Tinnitus- yes I frequently experience it. Pins and needles yes, but to be honest I dont know if I do more than your average person. Balance problems it's hard to tell- not usually but when I play sport (I play netball) yes!! Recently I've been all over the place falling over etc and not being able to stop my body from falling over!

I've had a TSH test on this latest set of blood results but nothing else before.

Yes my mother (and boyfriend) are both very supportive and I know either would come with me and fight my corner so I'll print of the resources and get her to have a read so we are armed with information at the next appointment!

One GP tried to send me down the pain clinic route before- not a chance, I know my body and know something is wrong- physical markers such as blood in urine and faeces must have a cause is my logic!

Interesting to see that retesting is determined irrelevant. That is my fear about the levels rising just enough for them to not treat again. After 5 years with a level below 200ng/L I've had enough!

GP mentioned possibility of diet and I did refute this and explained I had a good diet and have never cut out any food groups (let alone going vegetarian/vegan) so I hope she took notice of that, as I really don't believe it could be diet. I wouldn't want to rule anything out but I just can't see how it could be!

Sleepybunny in reply to -___-

"GP mentioned possibility of diet and I did refute this"

Can be helpful to put things in writing.


Link does not seem to mention BSH Cobalamin and Folate guidelines, which I do when writing about B12.

My understanding is that letters to GP have to be filed with medical records so are a record of issues raised. Always keep your own copies of any letters written.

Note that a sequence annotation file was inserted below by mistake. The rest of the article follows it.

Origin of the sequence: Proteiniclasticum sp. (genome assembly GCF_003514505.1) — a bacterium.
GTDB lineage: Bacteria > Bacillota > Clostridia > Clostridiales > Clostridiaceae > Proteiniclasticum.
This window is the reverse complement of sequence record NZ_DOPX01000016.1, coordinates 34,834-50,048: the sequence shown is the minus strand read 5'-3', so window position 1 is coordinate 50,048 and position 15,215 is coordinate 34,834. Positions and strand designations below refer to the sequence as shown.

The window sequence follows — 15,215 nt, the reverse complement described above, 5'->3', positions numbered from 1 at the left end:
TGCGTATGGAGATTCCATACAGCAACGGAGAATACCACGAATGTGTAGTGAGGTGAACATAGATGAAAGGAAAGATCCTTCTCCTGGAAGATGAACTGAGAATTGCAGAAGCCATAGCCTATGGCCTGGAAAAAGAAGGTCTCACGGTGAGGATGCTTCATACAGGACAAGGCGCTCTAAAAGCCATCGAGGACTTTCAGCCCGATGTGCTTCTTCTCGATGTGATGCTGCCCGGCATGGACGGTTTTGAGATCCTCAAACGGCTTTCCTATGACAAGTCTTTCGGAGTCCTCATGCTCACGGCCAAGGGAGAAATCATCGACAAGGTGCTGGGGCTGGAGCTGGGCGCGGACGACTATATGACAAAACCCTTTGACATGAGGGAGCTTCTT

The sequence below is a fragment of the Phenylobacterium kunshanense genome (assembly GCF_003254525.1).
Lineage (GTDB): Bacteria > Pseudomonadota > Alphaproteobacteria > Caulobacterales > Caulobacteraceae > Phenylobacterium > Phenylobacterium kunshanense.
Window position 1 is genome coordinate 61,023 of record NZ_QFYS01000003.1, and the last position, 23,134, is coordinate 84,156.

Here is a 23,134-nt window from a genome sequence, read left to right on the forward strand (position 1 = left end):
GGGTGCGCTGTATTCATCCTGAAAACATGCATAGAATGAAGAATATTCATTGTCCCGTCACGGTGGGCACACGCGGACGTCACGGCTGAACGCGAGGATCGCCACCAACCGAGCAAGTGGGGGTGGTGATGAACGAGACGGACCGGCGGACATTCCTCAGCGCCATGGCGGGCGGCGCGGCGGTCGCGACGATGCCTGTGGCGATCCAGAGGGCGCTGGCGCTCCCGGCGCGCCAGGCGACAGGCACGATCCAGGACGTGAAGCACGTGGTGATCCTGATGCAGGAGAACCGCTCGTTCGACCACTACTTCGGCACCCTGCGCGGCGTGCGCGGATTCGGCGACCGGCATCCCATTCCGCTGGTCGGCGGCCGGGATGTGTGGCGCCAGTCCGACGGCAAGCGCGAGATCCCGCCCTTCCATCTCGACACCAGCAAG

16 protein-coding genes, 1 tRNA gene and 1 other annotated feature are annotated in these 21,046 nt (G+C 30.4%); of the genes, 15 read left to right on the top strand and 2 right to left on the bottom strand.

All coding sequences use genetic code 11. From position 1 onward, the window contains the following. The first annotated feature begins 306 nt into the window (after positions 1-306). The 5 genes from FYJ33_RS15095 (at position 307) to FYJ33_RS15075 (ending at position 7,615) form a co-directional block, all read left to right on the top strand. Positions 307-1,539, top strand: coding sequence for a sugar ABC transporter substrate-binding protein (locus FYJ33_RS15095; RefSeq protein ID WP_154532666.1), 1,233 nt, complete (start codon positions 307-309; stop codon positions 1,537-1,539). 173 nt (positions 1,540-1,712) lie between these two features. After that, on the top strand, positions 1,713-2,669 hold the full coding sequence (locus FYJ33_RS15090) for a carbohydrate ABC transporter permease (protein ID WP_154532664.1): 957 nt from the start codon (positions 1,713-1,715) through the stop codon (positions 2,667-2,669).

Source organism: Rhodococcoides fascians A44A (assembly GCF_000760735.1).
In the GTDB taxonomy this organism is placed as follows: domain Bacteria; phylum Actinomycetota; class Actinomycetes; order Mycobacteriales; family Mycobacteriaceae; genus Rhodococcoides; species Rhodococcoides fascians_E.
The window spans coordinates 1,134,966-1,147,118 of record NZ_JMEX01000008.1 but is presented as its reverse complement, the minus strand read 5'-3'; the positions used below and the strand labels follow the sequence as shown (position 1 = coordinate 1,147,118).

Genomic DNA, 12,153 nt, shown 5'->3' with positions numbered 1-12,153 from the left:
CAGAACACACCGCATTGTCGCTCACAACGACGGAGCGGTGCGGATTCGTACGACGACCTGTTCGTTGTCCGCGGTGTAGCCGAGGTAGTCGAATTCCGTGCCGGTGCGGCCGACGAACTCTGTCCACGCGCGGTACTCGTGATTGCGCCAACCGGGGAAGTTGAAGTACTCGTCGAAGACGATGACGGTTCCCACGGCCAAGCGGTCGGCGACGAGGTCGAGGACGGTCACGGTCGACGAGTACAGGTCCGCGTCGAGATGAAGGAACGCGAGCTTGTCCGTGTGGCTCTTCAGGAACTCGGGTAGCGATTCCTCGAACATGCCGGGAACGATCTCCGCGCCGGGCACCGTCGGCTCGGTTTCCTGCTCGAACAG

"I've had a TSH test on this latest set of blood results"

Might be worth putting a post up on Thyroid Uk forum. From what I have read about thyroid problems, a TSH result is not enough to get the full picture.

Marz who is active on this forum knows about thyroid problems and could hopefully tell you what other thyroid results it might be useful to have.

Just one thing i thought of...

Have you ever eaten raw or undercooked fish? Fish tapeworm infection can lead to b12 deficiency.


There can be indications of parasite infection in full blood count (FBC) tests. I think a person with fish tapeworm infection may have increased eosinophils( a type of white blood cell).


"Obviously B12 is deficient and folate is borderline deficient (4ug/"

If folate is deficient it will have a knock on effect on B12 levels. what have they said about your folate levels? Its important to treat any co-existing B12 deficiency at same time as treating a folate deficiency. See Management section in next link for more info.


Hopefully the colo team will be able to help you find answers. B12 deficiency can be linked to conditions that affect the gut. Some are listed in this link.